Either way, the stream of bad headlines could undercut a central tenet of Christie’s comeback attempt and message in a potential 2016 bid: that he’s led an economic “miracle” in the Garden State.



The bully on the shore has a lot to juggle

The Science of Your Racist Brain

When the audio of Los Angeles Clippers owner Donald Sterling telling a female friend not to "bring black people" to his team's games hit the internet, the condemnations were immediate. It was clear to all that Sterling was a racist, and the punishment was swift: The NBA banned him for life. It was, you might say, a pretty straightforward case.

When you take a look at the emerging science of what motivates people to behave in a racist or prejudiced way, though, matters quickly grow complicated. In fact, if there's one cornerstone finding when it comes to the psychological underpinnings of prejudice, it's that out-and-out or "explicit" racists—like Sterling—are just one part of the story. Perhaps far more common are cases of so-called "implicit" prejudice, where people harbor subconscious biases, of which they may not even be aware, but that come out in controlled psychology experiments.

Much of the time, these are not the sort of people whom we would normally think of as racists. "They might say they think it's wrong to be prejudiced," explains New York University neuroscientist David Amodio, an expert on the psychology of intergroup bias. Amodio says that white participants in his studies "might write down on a questionnaire that they are positive in their attitudes towards black people…but when you give them a behavioral measure, of how they respond to pictures of black people, compared with white people, that's when we start to see the effects come out." You can listen to our interview with Amodio on the Inquiring Minds podcast below:



But the Supremo Court said there is no racism

Former Israeli Nuclear Head says No Iran Bomb for More Than Ten Years

The former head of the Israel Atomic Energy Commission Brigadier General (res.) Uzi Eilam just dropped a bombshell (no pun intended): “The Iranian nuclear program will only be operational in another 10 years,” he told the Israeli paper Yediot Ahronoth. “Even so, I am not sure that Iran wants the bomb.” And he added that Prime Minister Benjamin Netanyahu is employing needless fearmongering about Iran’s atomic aspirations in order to further his own political aims.

Mindful of the ongoing—and thus far successful—nuclear talks with Iran, and Netanyahu’s vocal opposition to them, Eilam’s statement must be music to the ears of the Obama administration. It further embarrasses those in Washington who so uncritically swallowed Netanyahu’s talking points hook, line and sinker—and repeated the Israeli prime minister’s arguments as their own.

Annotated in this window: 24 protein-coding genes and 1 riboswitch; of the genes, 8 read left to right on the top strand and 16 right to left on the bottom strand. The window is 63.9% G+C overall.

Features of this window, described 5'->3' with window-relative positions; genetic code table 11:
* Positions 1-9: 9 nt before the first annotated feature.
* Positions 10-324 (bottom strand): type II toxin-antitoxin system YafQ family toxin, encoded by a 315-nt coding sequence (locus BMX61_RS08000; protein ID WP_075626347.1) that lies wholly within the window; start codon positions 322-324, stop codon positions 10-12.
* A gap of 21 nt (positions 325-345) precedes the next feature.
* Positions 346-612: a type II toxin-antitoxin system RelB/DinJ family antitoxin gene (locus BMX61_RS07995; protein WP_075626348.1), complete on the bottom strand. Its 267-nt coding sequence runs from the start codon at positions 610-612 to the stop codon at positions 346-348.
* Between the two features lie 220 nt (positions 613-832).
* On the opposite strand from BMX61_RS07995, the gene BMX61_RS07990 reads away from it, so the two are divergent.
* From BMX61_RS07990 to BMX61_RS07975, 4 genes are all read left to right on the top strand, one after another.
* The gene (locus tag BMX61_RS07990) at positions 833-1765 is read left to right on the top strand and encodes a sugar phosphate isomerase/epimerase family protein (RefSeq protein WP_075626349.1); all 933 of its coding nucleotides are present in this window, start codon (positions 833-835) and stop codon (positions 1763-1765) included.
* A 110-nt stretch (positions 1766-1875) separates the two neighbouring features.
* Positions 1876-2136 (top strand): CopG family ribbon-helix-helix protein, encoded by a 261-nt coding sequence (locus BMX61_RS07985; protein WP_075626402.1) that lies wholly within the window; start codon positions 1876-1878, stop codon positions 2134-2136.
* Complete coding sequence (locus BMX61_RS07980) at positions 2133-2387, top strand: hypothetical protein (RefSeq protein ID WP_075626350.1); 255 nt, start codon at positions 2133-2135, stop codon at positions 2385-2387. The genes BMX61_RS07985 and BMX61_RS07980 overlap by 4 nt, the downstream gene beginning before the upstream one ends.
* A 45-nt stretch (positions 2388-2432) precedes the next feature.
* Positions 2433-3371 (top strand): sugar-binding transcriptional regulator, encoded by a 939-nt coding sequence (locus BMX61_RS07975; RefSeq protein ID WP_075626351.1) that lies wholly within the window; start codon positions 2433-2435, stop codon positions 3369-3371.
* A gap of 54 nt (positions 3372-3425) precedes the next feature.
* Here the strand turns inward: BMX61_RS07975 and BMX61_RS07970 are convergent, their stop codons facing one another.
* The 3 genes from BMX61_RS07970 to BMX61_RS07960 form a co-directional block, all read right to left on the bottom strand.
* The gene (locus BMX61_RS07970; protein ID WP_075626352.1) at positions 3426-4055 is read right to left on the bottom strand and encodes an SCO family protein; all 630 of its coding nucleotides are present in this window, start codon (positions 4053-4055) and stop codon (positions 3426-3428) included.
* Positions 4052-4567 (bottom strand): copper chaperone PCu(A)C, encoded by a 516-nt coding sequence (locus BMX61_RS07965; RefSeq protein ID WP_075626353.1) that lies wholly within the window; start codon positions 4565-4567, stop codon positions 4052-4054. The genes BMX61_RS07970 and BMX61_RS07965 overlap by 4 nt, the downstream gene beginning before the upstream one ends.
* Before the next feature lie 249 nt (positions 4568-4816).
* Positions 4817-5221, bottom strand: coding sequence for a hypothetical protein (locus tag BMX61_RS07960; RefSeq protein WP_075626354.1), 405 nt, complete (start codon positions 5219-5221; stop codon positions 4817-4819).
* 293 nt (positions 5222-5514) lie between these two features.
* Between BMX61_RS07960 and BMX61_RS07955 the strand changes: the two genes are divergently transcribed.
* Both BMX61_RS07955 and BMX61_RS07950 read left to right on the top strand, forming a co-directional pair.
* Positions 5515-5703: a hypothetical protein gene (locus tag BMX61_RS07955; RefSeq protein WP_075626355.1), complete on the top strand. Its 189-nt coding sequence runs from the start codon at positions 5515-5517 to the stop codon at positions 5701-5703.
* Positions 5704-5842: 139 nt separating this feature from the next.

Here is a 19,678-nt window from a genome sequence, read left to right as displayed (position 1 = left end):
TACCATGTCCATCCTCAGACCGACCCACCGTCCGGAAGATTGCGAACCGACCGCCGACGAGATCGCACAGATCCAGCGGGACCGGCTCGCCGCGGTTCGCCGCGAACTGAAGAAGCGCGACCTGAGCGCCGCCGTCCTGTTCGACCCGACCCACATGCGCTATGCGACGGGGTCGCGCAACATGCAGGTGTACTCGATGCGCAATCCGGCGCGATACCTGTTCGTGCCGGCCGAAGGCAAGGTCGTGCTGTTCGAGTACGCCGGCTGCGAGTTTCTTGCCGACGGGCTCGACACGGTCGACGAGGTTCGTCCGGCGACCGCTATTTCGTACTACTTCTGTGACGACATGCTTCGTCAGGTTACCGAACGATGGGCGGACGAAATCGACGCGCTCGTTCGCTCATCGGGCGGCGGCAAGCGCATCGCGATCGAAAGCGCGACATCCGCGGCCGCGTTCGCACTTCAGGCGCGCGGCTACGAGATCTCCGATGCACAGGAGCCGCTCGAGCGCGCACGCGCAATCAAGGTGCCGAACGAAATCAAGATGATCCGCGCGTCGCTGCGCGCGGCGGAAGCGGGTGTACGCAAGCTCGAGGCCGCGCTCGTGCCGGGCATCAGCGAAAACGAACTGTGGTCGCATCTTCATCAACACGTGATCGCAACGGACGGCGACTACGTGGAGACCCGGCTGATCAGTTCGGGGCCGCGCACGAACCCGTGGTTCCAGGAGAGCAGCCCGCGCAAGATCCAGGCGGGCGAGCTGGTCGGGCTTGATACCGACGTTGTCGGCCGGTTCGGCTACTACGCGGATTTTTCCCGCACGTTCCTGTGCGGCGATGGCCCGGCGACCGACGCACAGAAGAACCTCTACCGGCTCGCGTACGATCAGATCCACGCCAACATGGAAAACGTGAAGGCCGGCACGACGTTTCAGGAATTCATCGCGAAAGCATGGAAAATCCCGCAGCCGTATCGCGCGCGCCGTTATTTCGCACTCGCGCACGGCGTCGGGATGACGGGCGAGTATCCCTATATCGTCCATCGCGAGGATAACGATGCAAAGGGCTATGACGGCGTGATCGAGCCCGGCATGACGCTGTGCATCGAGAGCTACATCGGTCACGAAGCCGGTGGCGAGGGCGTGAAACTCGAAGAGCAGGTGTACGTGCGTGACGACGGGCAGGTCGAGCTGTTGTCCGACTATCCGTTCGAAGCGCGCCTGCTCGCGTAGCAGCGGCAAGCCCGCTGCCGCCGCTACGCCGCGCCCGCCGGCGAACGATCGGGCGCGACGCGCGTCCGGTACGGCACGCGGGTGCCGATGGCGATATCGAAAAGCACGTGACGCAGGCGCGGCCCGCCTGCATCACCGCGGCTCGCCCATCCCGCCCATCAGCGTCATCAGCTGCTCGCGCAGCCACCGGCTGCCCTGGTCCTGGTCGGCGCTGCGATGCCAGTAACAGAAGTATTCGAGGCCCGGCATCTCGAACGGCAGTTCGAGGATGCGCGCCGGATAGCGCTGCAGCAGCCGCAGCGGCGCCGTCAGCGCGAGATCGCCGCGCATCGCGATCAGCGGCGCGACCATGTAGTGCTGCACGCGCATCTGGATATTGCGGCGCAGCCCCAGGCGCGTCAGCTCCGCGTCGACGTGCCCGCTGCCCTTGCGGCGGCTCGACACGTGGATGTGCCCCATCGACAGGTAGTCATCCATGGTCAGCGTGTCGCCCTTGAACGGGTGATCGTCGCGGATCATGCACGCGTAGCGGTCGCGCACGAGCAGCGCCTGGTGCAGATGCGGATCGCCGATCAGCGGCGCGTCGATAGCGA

But when such an Israeli authority as Eilam publicly tears apart the official Israeli narrative about Iran’s nuclear intentions, one must ask oneself why such a unfounded narrative—in the words of Netanyahu himself, “It’s 1938 and Iran is Germany. And Iran is racing to arm itself with atomic bombs”—ever gained foot in the first place.

Particularly when ample evidence has existed in the public realm that the Israeli-Iranian enmity is exacerbated, but not caused or driven by Iran’s nuclear program.



Listen to an expert or a politician, hmmmmmmmmmmm

Obama administration limits on soot pollution upheld by appeals court

The Obama administration on Friday scored its third major legal victory on air pollution in less than month when a federal appeals court rejected an industry challenge to its latest health standards for fine particulate matter, or soot.

The unanimous ruling by a three-judge panel of the the U.S. Court of Appeals for the District of Columbia Circuit found the U.S. Environmental Protection Agency was within its discretion in 2012 when it tightened limits on lung-damaging soot.

The National Assn. of Manufacturers filed a legal challenge to the regulations last year, saying the agency had overreached and would crush businesses' plans for growth.

The 11-page decision rejected industry complaints and found that the EPA had acted reasonably and within its bounds when it adopted stricter nationwide standards for fine particulate matter. The tiny, chemical-laden particles and liquid droplets are emitted by power plants, diesel trucks, refineries and factories. They lodge deep in the lungs when inhaled and are linked to heart and lung disease, respiratory illnesses and premature deaths.



Score one for climate change